A group press trip, while it should intersect with your interests, does not necessarily follow your agenda. The organization planning the trip wants you to see specific things. Your hosts — the hotel, the restaurant, the museum, the high end gallery boutique — expect that you will write nice things about them. The PR person may email you after the trip, repeatedly, “Are you planning to cover the hotel?” Never mind that you write about food or art or music, where is the coverage of the hotel? “Can we get a mention of the hotel in that post you put on your blog?”
For a while, I covered Hawaii fairly regularly. It was great, I’m not going to lie, and I went to Hawaii two or three times a year on press trips. I ate in a lot of nice hotels or high end shopping center restaurants in the company of a PR rep and a half a dozen or so writers. I like macadamia nut encrusted halibut and fluffy umbrella drinks and the company of my fellow travelers, and the PR people I worked with during those years were great.
But it’s not my first choice. You know what I like better? Ethnic joints where I don’t recognize everything on the menu. Food courts at crowded local shopping malls. Drive-ins, roadside stands, and deli counters that offer 26 kinds of poke, a marinated raw tuna salad that I’m crazy for. I like to get take out poke and tortilla chips and beer and eat it alone in my hotel room while taking notes and flipping through my photos. But this isn’t my trip, remember, it’s one planned by PR, and I am beholden to an agenda not my own. So I will shower, if there’s time, and join my group for the prearranged dinner.
Forward thinking PR folks have revised the press trip template since my first junket, maybe ten years ago, maybe more. A group may all stay in the same hotel, but be sent in different directions during the day. Or there will be a much tighter focus on a subject — if the trip is about food, it’s really about food, it’s not about hotels, or shopping, or art. This makes it easier to produce stories that align with a writer’s interests and it’s change for the better.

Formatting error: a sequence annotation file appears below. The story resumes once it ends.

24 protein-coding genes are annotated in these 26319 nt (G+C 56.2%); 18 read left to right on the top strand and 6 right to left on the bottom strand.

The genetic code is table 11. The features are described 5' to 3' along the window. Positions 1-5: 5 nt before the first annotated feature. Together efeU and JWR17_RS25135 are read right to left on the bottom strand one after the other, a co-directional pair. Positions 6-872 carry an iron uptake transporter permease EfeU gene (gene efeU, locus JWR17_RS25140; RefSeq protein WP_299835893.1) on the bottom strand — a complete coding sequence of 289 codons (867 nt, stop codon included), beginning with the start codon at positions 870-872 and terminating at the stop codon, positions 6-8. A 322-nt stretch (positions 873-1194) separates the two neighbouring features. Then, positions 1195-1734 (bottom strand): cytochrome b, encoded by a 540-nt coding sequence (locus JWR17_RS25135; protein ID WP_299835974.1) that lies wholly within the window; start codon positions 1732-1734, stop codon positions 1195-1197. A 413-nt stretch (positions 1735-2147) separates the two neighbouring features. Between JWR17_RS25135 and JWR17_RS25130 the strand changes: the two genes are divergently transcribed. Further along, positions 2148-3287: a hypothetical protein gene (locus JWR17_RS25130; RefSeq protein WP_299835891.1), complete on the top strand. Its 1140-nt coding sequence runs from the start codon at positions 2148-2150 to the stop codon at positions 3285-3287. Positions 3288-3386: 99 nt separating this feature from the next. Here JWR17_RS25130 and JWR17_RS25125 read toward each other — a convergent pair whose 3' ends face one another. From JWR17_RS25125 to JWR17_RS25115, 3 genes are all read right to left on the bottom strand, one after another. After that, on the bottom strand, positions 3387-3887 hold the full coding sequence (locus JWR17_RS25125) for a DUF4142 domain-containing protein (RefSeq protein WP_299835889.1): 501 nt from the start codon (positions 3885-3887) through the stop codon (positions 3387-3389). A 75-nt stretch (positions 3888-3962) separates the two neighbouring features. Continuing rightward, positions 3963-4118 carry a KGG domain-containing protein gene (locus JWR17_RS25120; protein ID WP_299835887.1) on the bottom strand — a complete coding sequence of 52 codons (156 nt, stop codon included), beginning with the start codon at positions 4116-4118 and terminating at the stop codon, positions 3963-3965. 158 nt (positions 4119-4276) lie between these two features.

4. What’s tricky about press trips?
Press trips can be a great way to get interesting stories, to experience things you wouldn’t otherwise have access to –but they’re not without an ethical cost. What price do we pay for being too honest about our experiences when junkets are bad? Will we be flagged by PR people as a bad investment and never invited on a junket again? What about the reverse? If everything is awesome because we travel like VIPs, do we deliver anything of value to our readers, or are we just parroting a PR message? Are we nothing more than advertisers? Are we a reliable source if we go from sponsored experience to sponsored experience to sponsored experience?
Some folks don’t care if they’re advertising mouthpieces, as long as they get to do cool things. Some folks err on the side of no press trips ever — that means they’re able to write for publications with strict ethical guidelines like the New York Times. I err on the side of being transparent and honest, even if it means I sometimes bite the hand that feeds me a nice meal in a hotel restaurant.
What’s your take on press trips and sponsored experiences? Do you find there’s a way to write about them gracefully? If you’ve never been on a press trip, does this post make you want to go?
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Pam Mandel is a freelance writer and photographer. She blogs at Nerd’s Eye View. Read these posts of hers for more: